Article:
GUZMAN v. COMMISSIONER OF SOCIAL SECURITY, No. 2:2015cv06564 - Document 18 (D.N.J. 2016)

Court Description: OPINION. Signed by Judge Kevin McNulty on 9/12/16. (DD, )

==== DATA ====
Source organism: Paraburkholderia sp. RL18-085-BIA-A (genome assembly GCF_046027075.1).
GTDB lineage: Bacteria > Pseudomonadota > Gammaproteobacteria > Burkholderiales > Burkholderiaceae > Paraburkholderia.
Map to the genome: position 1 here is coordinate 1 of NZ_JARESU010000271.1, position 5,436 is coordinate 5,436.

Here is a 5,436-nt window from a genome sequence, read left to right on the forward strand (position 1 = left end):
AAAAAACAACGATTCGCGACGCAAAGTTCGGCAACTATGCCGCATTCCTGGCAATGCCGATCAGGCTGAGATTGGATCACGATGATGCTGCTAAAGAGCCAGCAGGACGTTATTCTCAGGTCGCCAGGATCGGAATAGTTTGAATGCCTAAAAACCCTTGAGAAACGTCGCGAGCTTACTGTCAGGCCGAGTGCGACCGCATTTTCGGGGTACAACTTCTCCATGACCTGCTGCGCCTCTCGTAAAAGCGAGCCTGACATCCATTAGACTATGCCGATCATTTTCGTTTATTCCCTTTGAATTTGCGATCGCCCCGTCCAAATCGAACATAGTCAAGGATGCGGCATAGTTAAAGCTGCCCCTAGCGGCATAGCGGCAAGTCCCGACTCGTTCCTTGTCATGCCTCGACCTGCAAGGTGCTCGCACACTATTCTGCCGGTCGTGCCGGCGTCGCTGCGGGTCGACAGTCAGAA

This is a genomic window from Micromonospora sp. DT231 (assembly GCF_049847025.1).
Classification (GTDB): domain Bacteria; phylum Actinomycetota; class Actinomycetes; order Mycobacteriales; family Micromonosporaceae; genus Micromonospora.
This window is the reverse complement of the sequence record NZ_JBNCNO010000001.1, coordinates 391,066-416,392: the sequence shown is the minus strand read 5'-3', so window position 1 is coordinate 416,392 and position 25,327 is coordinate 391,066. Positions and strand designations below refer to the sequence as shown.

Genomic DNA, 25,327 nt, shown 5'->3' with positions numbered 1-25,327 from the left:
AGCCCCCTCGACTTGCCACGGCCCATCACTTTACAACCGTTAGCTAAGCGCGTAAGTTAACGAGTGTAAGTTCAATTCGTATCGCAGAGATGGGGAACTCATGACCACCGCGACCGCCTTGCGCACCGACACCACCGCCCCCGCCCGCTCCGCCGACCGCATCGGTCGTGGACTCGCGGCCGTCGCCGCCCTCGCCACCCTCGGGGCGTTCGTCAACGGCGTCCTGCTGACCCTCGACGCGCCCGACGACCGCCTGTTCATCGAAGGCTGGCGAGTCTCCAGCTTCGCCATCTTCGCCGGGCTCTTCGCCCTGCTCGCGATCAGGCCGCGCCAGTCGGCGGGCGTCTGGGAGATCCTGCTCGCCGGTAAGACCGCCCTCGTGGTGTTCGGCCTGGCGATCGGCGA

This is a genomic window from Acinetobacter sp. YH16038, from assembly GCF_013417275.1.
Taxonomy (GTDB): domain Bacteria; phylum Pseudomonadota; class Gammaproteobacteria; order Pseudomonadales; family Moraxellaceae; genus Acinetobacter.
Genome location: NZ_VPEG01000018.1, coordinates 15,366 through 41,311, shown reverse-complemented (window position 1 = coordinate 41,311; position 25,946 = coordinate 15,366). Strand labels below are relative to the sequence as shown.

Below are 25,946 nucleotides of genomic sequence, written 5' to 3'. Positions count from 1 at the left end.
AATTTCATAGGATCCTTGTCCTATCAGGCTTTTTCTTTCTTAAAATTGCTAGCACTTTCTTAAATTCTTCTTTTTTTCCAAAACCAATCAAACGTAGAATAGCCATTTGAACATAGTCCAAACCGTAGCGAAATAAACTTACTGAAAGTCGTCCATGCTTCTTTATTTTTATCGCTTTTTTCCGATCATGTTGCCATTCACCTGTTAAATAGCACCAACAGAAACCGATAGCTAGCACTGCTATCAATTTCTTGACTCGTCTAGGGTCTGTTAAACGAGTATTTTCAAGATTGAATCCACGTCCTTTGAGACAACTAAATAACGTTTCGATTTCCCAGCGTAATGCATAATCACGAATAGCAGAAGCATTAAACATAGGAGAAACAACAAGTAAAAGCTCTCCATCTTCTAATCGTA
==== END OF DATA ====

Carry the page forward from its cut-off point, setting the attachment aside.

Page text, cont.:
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UNITED STATES DISTRICT COURT FOR THE DISTRICT OF NEW JERSEY EDUARDO GUZMAN, Civ. No. 15-6564 (KM) Plaintiff, v. OPINION CAROLYN COLVIN, Acting Commissioner of Social Security, Defendant. KEVIN MCNULTY, U.S.D.J.: Eduardo Guzman brings this action pursuant to 42 U.S.C. § 405(g) to review a final decision of the Commissioner of Social Security denying his claim for Disability Insurance Benefits (“DIB”) under Title II of the Social Security Act, 42 U.S.C. § 401—434. I do not minimize the challenges faced by Mr. Guzman; he suffers from schizophrenia, paranoid type, an impairment that is serious and real. There is substantial evidence in the record, however, that Mr. Guzman’s symptoms are controlled by medication to the extent that he retains the ability to perform the functions of low-pressure jobs that exist in the national economy. The applicable standard of review therefore requires me to defer to the AU’s weighing of the evidence. For the reasons set forth below, the decision of the Administrative Law Judge (“AU”) is AFFIRMED. I. FACTUAL BACKGROUND AND PROCEDURAL HISTORY Guzman has been diagnosed with paranoid schizophrenia, which causes him to experience auditory and visual hallucinations.’ (R. 895-897, 37, 41) Those hallucinations began at some time during 2002—04, while Guzman was stationed in Korea during a tour with the U.S. Army. (R. 895-897, 291) In August 2007, at the age of 28, he received a medical discharge from the service I Pages in the administrative record (ECF no. 10) are cited as “R. 1 “ for psychiatric reasons. (R. 43, 187, 291, 89597)2 Guzman has not looked for work since June 2, 2007, the date on which he alleges the onset of disability. (R. 37, 174). He takes medication for his condition and regularly visits Veteran Affairs doctors. (R. 5 1-52) Guzman applied for DIB on November 29, 2011. (R. 18) His application was initially denied on February 6, 2012 and then on reconsideration on June 22, 2012. (R. 67-77, 79-88) On February 21, 2014, following a hearing at which Guzman testified and was represented by counsel, AU Elias Feuer found that Guzman was not under a disability as defined in the Social Security Act from any time from June 2, 2007 through December 31, 2012, the date last insured. (R. 26) On July 1, 2015, the Appeals Council denied also his request for review, rendering the AU’s decision the final decision of the Commissioner. (R. 1) Guzman now appeals that decision. II. DISCUSSION To qualify for Title II DIB benefits, a claimant must meet the insured status requirements of 42 U.S.C. § 423(c). He must also show that he is unable to engage in substantial gainful activity by reason of any medically determinable physical or mental impairment that can be expected to result in death or that has lasted (or can be expected to last) for a continuous period of not less than twelve months. 42 U.S.C. § 423(d)(1)(A). A. Standard of Review This Court exercises a plenary review of all legal issues. Schaudeck v. Comm’r of Soc. Sec., 181 F.3d 429, 431 (3d Cir. 1999). This Court adheres to the AU’s findings so long as they are supported by substantial evidence. Jones v. Barnhart, 364 F.3d 501, 503 (3d Cir. 2004) (citing 42 U.S.C. § 405(g)). Where Guzman testified that the Veteran’s Administration, from which he receives over $3,000 a month in disability pension benefits, has determined that he is 100% disabled. (R. 36) Despite ALl Feuer’s request that Guzman supplement the record with information about the Veteran’s Administration’s disability determination (R. 65), the record does not appear to contain any information detailing the Veteran Administration’s reasons for its determination of Guzman’s disability. 2 2 facts are disputed, this Court will “determine whether the administrative record contains substantial evidence supporting the findings.” Sykes v. Apfel, 228 F.3d 259, 262 (3d Cir. 2000). “Substantial evidence is such relevant evidence as a reasonable mind might accept as adequate to supp ort a conclusion.” Zimsak v. Colvin, 777 F.3d 607, 610 (3d Cir. 2014) (internal quotation marks and citation omitted). Substantial evidence “is more than a mere scintilla but may be somewhat less than a preponderance of the evidence.” Id. (internal quotation marks and citation omitted). [Tin evaluating whether substantial evidence supports the AU’s findings leniency should be shown in establishing the claim ant’s disability, and the Secretary’s responsibility to rebut it should be strictly construed. Due regard for the beneficent purposes of the legislation requires that a more tolerant standard be used in this administrative proceeding than is applicable in a typic al suit in a court of record where the adversary system prevails. Reefer v. Barnhart, 326 F.3d 376, 379 (3d Cir. 2003 ) (internal citations and quotations omitted). When there is substantial evid ence to support the AU’s factual findings, however, this Court must abide by them. See Jones, 364 F.3d at 503 (citing 42 U.S.C. § 405(g)); Zimsak, 777 F.3d at 610—11 (“[WJe are mindful that we must not substitute our own judg ment for that of the fact finder.”). ... ... This Court may, under 42 U.S.C. 405(g), affirm, modify, or reverse the § Secretary’s decision, or it may remand the matter to the Secretary for a rehearing. Podedworny v. Harris, 745 F.2d 210, 221 (3d Cir. 1984). Outright reversal with an award of benefits is appr opriate only when a fully developed administrative record substantial evidence which, on the whole, establishes that the claimant is disabled and entit led to benefits. Podedwomy, 745 F.2d at 22 1-222; Morales v. Apfel, 225 F.3d 310, 320 (3d Cir. 2000); see also Bantleon v. Comm’r of Soc. Sec., 2010 WL 2802 266, at *13 (D.N.J. July 15, 2010). Remand is proper if the record is incomplete, or if there is a lack of substantial evidence to support a definitive finding on one or more steps of the five step inquiry. See Podedwomy, 745 F.2d at 221—22. Remand is also proper 3 if the AU’s decision lacks adequate reasoning or support for its conclusions, or if it contains illogical or contradictory findings. See Burnett v. Comm’r of Soc. Sec., 220 F.3d 112, 119-20 (3d Cir. 2000); Leech v. Barnhart, 111 Fed. App’x 652, 658 (3d Cir. 2004) (“We will not accept the AU’s conclusion that Leech was not disabled during the relevant period, where his decision contains significant contradictions and is therefore unreliable.”). It is also proper to remand where the AU’s findings are not the product of a complete review which “explicitly’ weigh[s] all relevant, probative and available evidence” in the record. Adorno v. Shalala, 40 F.3d 43, 48 (3d Cir. 1994). B. The Five-Step Analysis Under the authority of the Social Security Act, the Social Security Administration has established a five-step evaluation process for determining whether a claimant is entitled to benefits. 20 C.F.R. § 404.1520, 4 16.920. Review necessarily incorporates a determination of whether the AU properly followed the five-step process prescribed by regulations. Step 1: Determine whether the claimant has engaged in substantial gainful activity since the onset date of the alleged disability. 20 C.F.R. § 404.1520(b), 416.920(b). If not, move to step two. Step 2: Determine if the claimant’s alleged impairment, or combination of impairments, is “severe.” Id. § 404.1520(c), 4 16.920(c). If the claimant has a severe impairment, move to step three. Step 3: Determine whether the impairment meets or equals the criteria of any impairment found in the Listing of Impairments. 20 C.F.R. Pt. 404, Subpt. P, App. 1, Pt. A. (Those Part A criteria are purposely set at a high level, to identify clear cases of disability without further analysis.) If so, the claimant is automatically eligible to receive benefits; if not, move to step four. Id. § 404.1520(d), 4 16.920(d). 4 Step 4: Determine whether, despite any severe impairment, the claimant retains the Residual Functional Capacity (“RFC”) to perform past relevant work. Id. § 404. 1520(e)—(f), 416.920(e)—(f). If not, move to step five. Step 5: At this point, the burden shifts to the SSA to demonstrate that the claimant, considering her age, education, work experience, and RFC, is capable of performing jobs that exist in significant numbers in the national economy. 20 C.F.R. § 404.1520(g), 416.920(g); see Poulos v. Comm’r of Soc. Sec., 474 F.3d 88, 91—92 (3d Cir. 2007). If so, benefits will be denied; if not, they will be awarded. The AU’s Decision C. AU Feuer determined that Guzman’s date last insured (see https:/ / 0425501320) was December 31, 2012, and that the alleged disability onset date was June 2, 2007. (R. 20) The AU further determined that Guzman was not under a disability, as defined in the Social Security Act, at any time during that period. (R. 25) The AU’s specific determinations may be summarized as follows. 1. The AU Step One found that Guzman had not engaged in substantial gainful activity between June 2, 2007 through December 31, 2012. (R. 20) 2. The AU Step Two identified Guzman’s paranoid schizophrenia as a severe 3 impairment. (Id.) 3. Step Three The AU determined that Guzman’s paranoid schizophrenia did not meet or medically equal the severity of the listed impairments, 20 C.F.R. Pt. Guzman reports that he is also troubled by asthma, plantar fasciitis, and lower back pain. (Pl.’s Br. 22-26) But Guzman does not contend that he is disabled by any of these conditions. Indeed, the AU found that Guzman’s asthma—the only other disabling condition besides paranoid schizophrenia argued before AU Feuer—was not severe, and he does not challenge that finding here. (R. 20, 24) 5 404, Subpt. P, App.1, Pt. A the AU § 12.03 (hereinafter, “Listing 12.03”).4 Specifically, found that Guzman failed to demonstrate that his mental impairments Listing 12.03 provides: Schizophrenic, Paranoid and Other Psychotic Disorders: Characterized by the onset of psychotic features with deterioration from a previous level of functioning. The required level of severity for these disorders is met when the requirements in both A and 13 are satisfied, or when the requirements in C are satisfied. Medically documented persistence, either continuous or A. intermittent, of one or more of the following: 1. Delusions or hallucinations; or 2. Catatonic or other grossly disorganized behavior; or 3. Incoherence, loosening of associations, illogical thinking, or poverty of content of speech if associated with one of the following: a. Blunt affect; or b. Flat affect; or c. Inappropriate affect; or 4. Emotional withdrawal and/or isolation; AND B. 1. 2. 3. pace; 4. Resulting in at least two of the following: Marked restriction of activities of daily living; or Marked difficulties in maintaining social functioning; or Marked difficulties in maintaining concentration, persistence, or or Repeated episodes of decompensation, each of extended duration; OR Medically documented history of a chronic schizophrenic, C. paranoid, or other psychotic disorder of at least 2 years duration that has caused more than a minimal limitation of ability to do basic work activities, with symptoms or signs currently attenuated by medication or psychosocial support, and one of the following: 1. Repeated episodes of decompensation, each of extended duration; or 2. A residual disease process that has resulted in such marginal adjustment that even a minimal increase in mental demands or change in the environment would be predicted to cause the individual to decompensate; or 3. Current history of 1 or more years’ inability to function outside a highly supportive living arrangement, with an indication of continued need for such an arrangement. 6 satisfied at least two of the following “paragraph B” criteria: (1) a marked 5 limitation of daily living activities; (2) a marked restriction in social 6 7 functioning; (3) a marked restriction in maintaining concentration, persistence, or pace; or (4) repeated episodes of decompensation, each of 8 extended duration. (R. 21) To the contrary, the AU 9 found that Guzman’s schizophrenia resulted in no episodes of decompensation of extended duration and only mild or moderate restrictions or limitations in daily living activities, social functioning, or concentration, persistence, or pace. (Id.) The AU supported these determinations with specific findings based on Guzman’s testimony and evidence in the record. Guzman’s daily living activities, the AU found, included going to the gym, caring for pets, preparing A marked degree of limitation is more than moderate but less than extreme. 20 C.F.R. Pt. 404, Subpt. P, App.1, Pt. A § 12.00(C). Among other activities, activities of daily living include cleaning, shopping, cooking, taking public transportation, paying bills, caring for personal hygiene and grooming, and maintaining a residence. Id. at § 12.00(C)(1). In order to have a marked limitation, an applicant should have “serious difficulty performing [activities of daily living) without direct supervision, or in a suitable manner, or on a consistent, useful, routine basis, or without undue interruptions or distractions.” Id. 6 In general, an applicant’s capacity to maintain of social functioning is indicated by their ability “get along with others.” Id. at § 12.00(C)(2). In a work environment, this includes an applicant’s ability to respond appropriately to authority figures and cooperate with coworkers. Id. In any case, an applicant may have a marked limitation in social functioning if she is “highly antagonistic, uncooperative, or hostile”. Id. An applicant’s capacity to maintain concentration, persistence, or pace is demonstrated by their ability to sufficiently focus and timely complete workplace tasks. Determining whether an applicant has marked limitations of concentration, persistence, or pace requires something of a gestalt analysis (e.g., consideration of the task’s complexity and objectives, its supervision and assistance, the production standards by which completion of the task is judged, etc.) that is best informed by actual limitations observed or reported in work settings, but such limitations may be reflected in other settings or observed in a clinical or psychological examination. Id. at § l2.00(C)(3). An applicant may have a marked limitation in concentration, persistence, or pace if she cannot complete tasks “without extra supervision or assistance, or in accordance with quality and accuracy standards, or at a consistence pace without an unreasonable number and length of rest periods, or without undue interruptions or distractions.” Id. 8 A “repeated episode of decompensation of extended duration” means three episodes in a year, or an average of once every four months, each lasting for at least two weeks. Id. at § 12.00(C)(4). 9 7 meals, and attending to personal hygiene and grooming. (R. 21) While he needs motivation, Guzman cleans and does his own laundry and ironing. (Id.) Guzman is able to leave his home, drive a car, and shop for food, clothes and other necessities by himself. (Id.) With respect to Guzman’s social functioning abilities, the AU found that Guzman seldom interacts with friends but frequents a gym and a church (Id.), although he does so only when there are not too many people around because he feels anxious in crowds. (R. 54, 56, 223)10 Guzman has a girlfriend whose children he plays with and to whom he reads every night.” (R. 21, 58) Guzman reported, and the AU noted, that he respects authority figures. (R. 21, 225) Although Guzman testified that he finds it difficult to distinguish reality from his hallucinations about three times a week, the AU found that his ability to maintain concentration, persistence, or pace is demonstrated by his ability to follow written and spoken instructions, read to his girlfriend’s children, handle household bills, and focus for at least two hours while he plays video games. (R. 21, 6 1-62) Guzman was hospitalized only twice (in June 2008 and February 2010) and never for a period longer than 11 days. (R. 290-92, 286) The first resulted from noncompliance with medication; the second after he choked his wife when she attempted to wake him up. (Id.) The AU concluded that Guzman experienced no episode of decompensation for an extended duration. (R. 21) After thorough review of Mr. Guzman’s testimony and the record as a whole, the AU concluded that the evidence failed to satisfy the “paragraph B” criteria “because the claimant’s mental impairment did not cause at least two ‘marked’ limitations or one ‘marked’ limitation and ‘repeated’ episodes of To that end, Quzman testified that he worries others might treat him like “some type of threat” and that he might “lash out in defense mode”, but hadn’t done so in the 18 months prior to December 31, 2012. (R. 57) 10 Guzman testified that he sometimes fmds it difficult to differentiate his voice from auditory hallucinations when he reads to himself. (R. 58-59). 11 8 decompensation, each of extended duration.” (R. 21) The AU concluded that the evidence also “failed to establish the presence of the ‘paragraph C’ criteria”. (Id.) Before proceeding to step four, the AU determined Guzman’s residual functional capacity: After careful consideration of the entire record, the 5. undersigned finds that, through the date last insured, the claimant had the residual functional capacity to perform a full range of work at all exertional levels but with the following nonexertional limitations: the claimant is limited to occasional contact with coworkers and the public and is limited to simple, routine repetitive tasks. (R. 22) Here, too, the AU based his determination a thorough review of the evidence in the record. AU Feuer determined that Guzman suffers from paranoid schizophrenia. (R. 22) Although Guzman treats his condition with medication and psychotherapy, the AU noted that Guzman can be distracted by “mumbling” voices, which, when intelligible, he understands to mock and demean him. (Id.; see also 39, 55-56, 350, 369, 1116) The AU determined that Guzman’s symptoms were not inconsistent with the medically determinable impairments, but did not fully credit Guzman’s statements about the intensity, persistence, and limiting effects of his condition. Based on a review of Guzman’s treatment records, the AU found that medication has stabilized Guzman’s condition. (R. 22-24, see also, e.g., 327, 472, 569-570, 1249, 1678) As noted above, Guzman experienced only two instances of decompensation during the five years and six months that comprise the relevant time period, the last of which occurred in 2010. (R. 23) Especially (but not exclusively) since then, Guzman’s treatment records indicate that he could, and did, manage the symptoms of his condition; indeed, as the AU found, the “mumblings” Guzman hears are not so-called command 9 hallucinations; that is, Guzman reports that he can ignore or otherwise manage them. (R. 22-23, 346, 375, 382, 481, 845) After considering the objective medical evidence and Guzman’s testimony, the AU gave great weight to the opinions of the state’s medical consultants. Robert Starace, Ph.D., found that Guzman has moderate limitations in social functioning and the maintenance of concentration, persistence or pace, no restrictions of activities of daily living, and no episodes of decompensations of an extended duration. (R. 24-25; 71) He determined that the medical evidence demonstrated that Guzman has substantial work capability for jobs in the national economy at all skill and physical demand levels. (R. 75-76) Noting that Guzman did not claim that his condition had worsened, Ellen Gara, Ph.D., reexamined the evidence and affirmed the opinions of Starace. (R. 25, 82, 86-87) On this record, in a balanced ruling, the AU found that Guzman’s moderate social functioning and concentration limitations were real, but not disabling. In AU Feuer’s words: Based on the entire record, the undersigned concludes that the evidence fails to support the claimant’s assertions of total disability. Despite evidence demonstrating that the claimant has suffered from a medically determinable “severe” impairment, the evidence also establishes that the claimant retains the capacity to function adequately to perform many basic activities associated with work. Although the claimant suffers some limitation due to impairments, and as a result, his capacity to perform work is affected, the undersigned finds that the claimant retains the residual functional capacity to perform a full range of work activity at all exertional levels but with the above outlined nonexerfional limitations. (R. 24) (internal citations omitted) 4. Step Four Based on the testimony of a vocational expert, the AU found that Mr. Guzman, within his RFC restrictions, was capable of performing past relevant work as a warehouse worker. (R. 25, 62-63) 10 Analysis D. Guzman argues that the AU’s Step Three analysis is infected by three errors: (1) the AU failed to adequately discuss why Guzman’s impairments failed to satisfy “paragraph C” of Listing 12.03; (2) the AU erred in finding that Mr. Guzman’s impairments failed to satisfy “paragraph B” of Listing 12.03; and (3) the AU failed to account for all of the evidence in the record when determining Guzman’s residual functional capacity. 1. Failure to Discuss “Paragraph C” Criteria Guzman first faults the AU for failing to “fully state the reasons” why his condition is not a “residual disease process that has resulted in such marginal adjustment that even a minimal increase in mental demands or change in the environment would be predicted to cause the individual to decompensate.” (Pl.’s Br. 32, 37) That standard is seemingly intended to cover a mental condition that, while not currently resulting in decompensation, is fragile. The AU’s discussion of this issue is concededly terse: “The undersigned has also considered whether the ‘paragraph C’ criteria were satisfied. In this case, the evidence fails to establish the presence of the ‘paragraph C’ criteria.” (R. 21) However, the AU need not “use particular language or adhere to a particular format in conducting his analysis” but rather provide “sufficient development of the record and explanation of findings to permit meaningful review”. Jones, 364 F.3d at 505. I find the AU here discharged that responsibility and that his determination is supported by substantial evidence. Considering the AU’s decision as a whole, it is clear that the AU found the objective medical evidence and Guzman’s testimony concerning his impairments insufficient to establish that even a minimal increase mental 11 demands or change in environment would cause Guzman to decompensate.’ 2 As noted above, the AU assessed Guzman’s impairments under “paragraph B” and determined—with specific findings based on Guzman’s testimony and treatment records—that his impairments did not meet or medically equal the severity of that paragraph of Listing 12.03. Without conflating what are separate issues, I consider the evidence that the AU developed in connection with “paragraph B” and Guzman’s residual functional capacity. (R. 22-25) I will not require that an AU mechanically repeat the same facts and evidence under each topic heading of the opinion, as long as the findings, and the AU’s application of them to the regulatory criteria, are clear. This is such a case. AU Feuer found that Guzman considered taking college courses, navigated a divorce, and began a third romantic relationship after ending a second relationship with a woman he had met while traveling in Puerto Rico, and had considered moving in with her, although he ultimately rejected the idea. (R. 23, 53, 325-326, 841, 844-46, 1670) The AU considered Guzman’s testimony that he has never heard voices while driving a car, and is able to play a video game for at least two hours or until he feels hungry. (R. 23, 56-57, 62) The AU noted that Mr. Guzman reported he was able to manage his symptoms by keeping busy. (R. 23, 1519) All of these findings, the AU concluded, were consistent with the determinations of the state’s medical consultants that Mr. Guzman can “understand, remember and execute routine instructions [and] tasks; can sustain concentration, pace, persistence; and socially interact and adapt to changes.” (R. 24-25) The AU’s relatively brief treatment of the “paragraph C” criteria is understandable given the apparent insignificance of the issue to Guzman: although the state’s medical consultants determined that the “evidence does not establish the presence of the ‘C’ criteria” at both the initial and reconsideration levels of review (R. 71, 83), Guzman did not cite the “paragraph C” criteria or argue that they were not met in either his pre-hearing memorandum to the AU or letter memorandum to the Appeals Council. (R. 250, R. 266) 12 12 The AU’s rejection of the conclusion that even a minimal increase in mental demand or change in environment would cause Mr. Guzman to decompensate is supported by substantial evidence. The AU’s explanation, while brief, is sufficient to permit meaningful review when considered in the 3 context of the opinion as a whole.’ 2. Failure to Find Marked Limitations Next, Guzman argues that the AU got it wrong under “paragraph B” in Step Three. The evidence, he says, actually indicates that Guzman has marked limitations or restrictions of activities of daily life, social functioning, and maintaining concentration, persistence or pace. For many of the same reasons stated above, the AU’s determinations are supported by substantial evidence. Guzman now argues that “any increase in stress” causes his condition to worsen. In support, he cites to his 2010 hospitalization, during which he reported feeling depressed that his wife lost her job and frustrated that he could not work because of his condition. (Pl.’s Br. 37., R. 286, 387) See 20 C.F.R. Pt. 404, Subpt. P, App. 1, Pt. A § 12.00(c)(4) (“Episodes of decompensation may be inferred from medical records showing significant alteration in medication; or documentation of the need for a more structured psychological support system (e.g., hospitalizations, placement in a halfway house, or a highly structured and directing household).”) Fair enough; that is one piece of evidence weighing against the AU’s conclusions. But the standard here is whether there was substantial evidence in support of those conclusions. Other treatment records cited by Guzman weigh against a fmding that “any increase in stress” would likely cause him to decompensate. (See R. 333 (reporting that Guzman had arguments with his wife and experienced auditory hallucinations but his thought process was sequential and affect appropriate); R. 458 (reporting that Guzman had been easily stressed by performing routine tasks but he and his wife were planning to adopt a teenager); R. 464 (reporting that Guzman had been stressed by his wife’s repeated divorce threats and the responsibilities of caring for his children but did not report hallucinations and had helped his sister move out of her apartment); R. 470-7 1 (reporting that Guzman experienced auditory hallucinations and had nearly struck his nephew but fought less with his wife and was caring for a new puppy); R. 538 (reporting that Guzman had been stressed by moving to a new house and experienced visual hallucinations but was helping the super work on his new home); R. 1665 (reporting that Guzman experienced auditory hallucinations and mild depression but had stayed busy with volunteer work)). On this record, therefore, I cannot say that the AU’s decision that a minimal increase in mental demands or change in environment would not be predicted to cause Guzman to decompensate lacked substantial evidence. 13 Guzman’s brief points to treatment records from 53 different dates during the relevant time period as “evidence before the AU” concerning Guzman’s mental impairment. (Pl.’s Br. 7-22) It is true that some of these records suggest that Mr. Guzman has had some difficulty managing the symptoms of his condition, or has experienced stress, anger, anxiety, frustration, or depression. (See, e.g., R. 958-59, 895-97, 538, 468-7 1, 465-66, 458, 377-78, 369-70, 350, 345-46, 333, 869, 1684-85, 896) Particularly troubling are several records which suggest Guzman strained, and occasionally failed, to control violent impulses of anger and aggression directed towards others. (See, e.g., 286, 291, 326, 328-29, 470-71, 480) But a number of these records suggest, contrariwise, that Mr. Guzman was able to perform daily activities, get along with others, and maintain concentration on specific tasks despite his challenging symptoms. (See, e.g., R. 538, 465, 469-71, 480, 458, 538, 480-81, 369-70, 350, 345-46, 1684-85). And in still other records, Mr. Guzman denied having hallucinations, or reported that they didn’t bother him or could be ignored. (See, e.g. R. 481; 305-306, 377, 845, 1667, 1687) The evidence, in short, is conflicted. The AU’s weighing of this evidence was careful, and he made specific findings to support his conclusions. Whether this court would weigh the evidence the same way is irrelevant under the applicable standard of review. Because the AU’s findings and conclusions are supported by substantial evidence, I must sustain them. 3. Failure to Adequately Consider Evidence in RFC Determination Guzman faults the AU for failing to adequately account for evidence of his inability to concentrate when determining his residual functional capacity. I find that the AU gave due consideration to all of the evidence, made findings, and gave reasons for them. His determinations are supported by substantial evidence. 14 I am unpersuaded by Guzman’s argument that the AU failed to account for evidence that Guzman’s auditory hallucinations, while not commands, nevertheless impair his concentration. Citing to Guzman’s DIB application, the AU noted that Guzman stated he has difficulty maintaining concentration and focus. (R. 21, 219-226). In the same report, however, Guzman also stated that he could pay bills, handle a savings account, count change, use a checkbook, watch TV, play video games, fish, and finish activities he started. (Id.) Those statements are consistent with Guzman’s testimony before the AU, where he stated that he could play a video game for at least two hours, even though his hallucinations generally affect his concentration. (R. 21, 23, 39, 6 1-62) As noted above, AU Feuer then assessed, in detail, the objective medical evidence of Guzman’s impairments, which was consistent with Guzman’s application statements and testimony. Based on all of those factors, the AU then determined Mr. Guzman’s residual functional capacity. (R. 2225)14 The AU, in other words, thoroughly discussed the evidence in the record as a whole. He credited ample evidence to the effect that Guzman’s concentration is impaired. He concluded, however, that the impairment was not so debilitating as to render Mr. Guzman incapable of performing simple, routine and repetitive tasks. The AU had before him Mr. Guzman’s treatment records and the opinion of the state’s two medical consultants, who noted Mr. Guzman’s moderate limitations in social functioning and maintenance of Here, too, the treatment records cited by Guzman fail to demonstrate that the AU’s residual functional capacity determination lacked substantial evidence or failed to account for other pertinent evidence in the record. (See R. 350 (reporting that Guzman heard demeaning voices but had purchased a second dog and discussed taking college courses); 377 (reporting Guzman was able to ignore his hallucinations although they had increased in frequency and were irritating him); 465 (reporting that Guzman felt angry and frustrated but stated he wanted to go back to school and had volunteered for his church); 466-67 (reporting that Guzman heard voices but was helping to care for his father, who he planned to take to be evaluated for Alzheimer’s disease); 468-69 (reporting that Guzman was anxious and paranoid but had adopted his nephew); 480 (reporting that Guzman saw shadows but was helping his adopted nephew learn English); 896 (reporting that, four months after the alleged onset date, Guzman’s concentration had been moderate to severely impacted by his symptoms)) 14 15 concentration. (R. 71, 82). That medical evidence supports the AU’s conclusion that Mr. Guzman can sustain concentration, adapt to changes, and interact with others adequately. By no means did the AU ignore Guzman’s complaints; the formulation of Guzman’s residual functional capacity clearly incorporated the social and concentration limitations that are supported by objective medical evidence. Guzman, the AU ruled, has the capacity to work jobs at all exertional levels (i.e., he is not physically limited). His mental impairments, however, require that he be limited to occasional contact with other people and simple, routine and repetitive tasks. In sum, the AU’s determination of the residual functional capacity took into account what Guzman says it ignored. The AU’s residual functional capacity determination is therefore supported by substantial evidence. III. CONCLUSION For the reasons expressed above, the AU’s decision is AFFIRMED. Dated: September 12, 2016 KE IN MCNULTY United States District Judge 16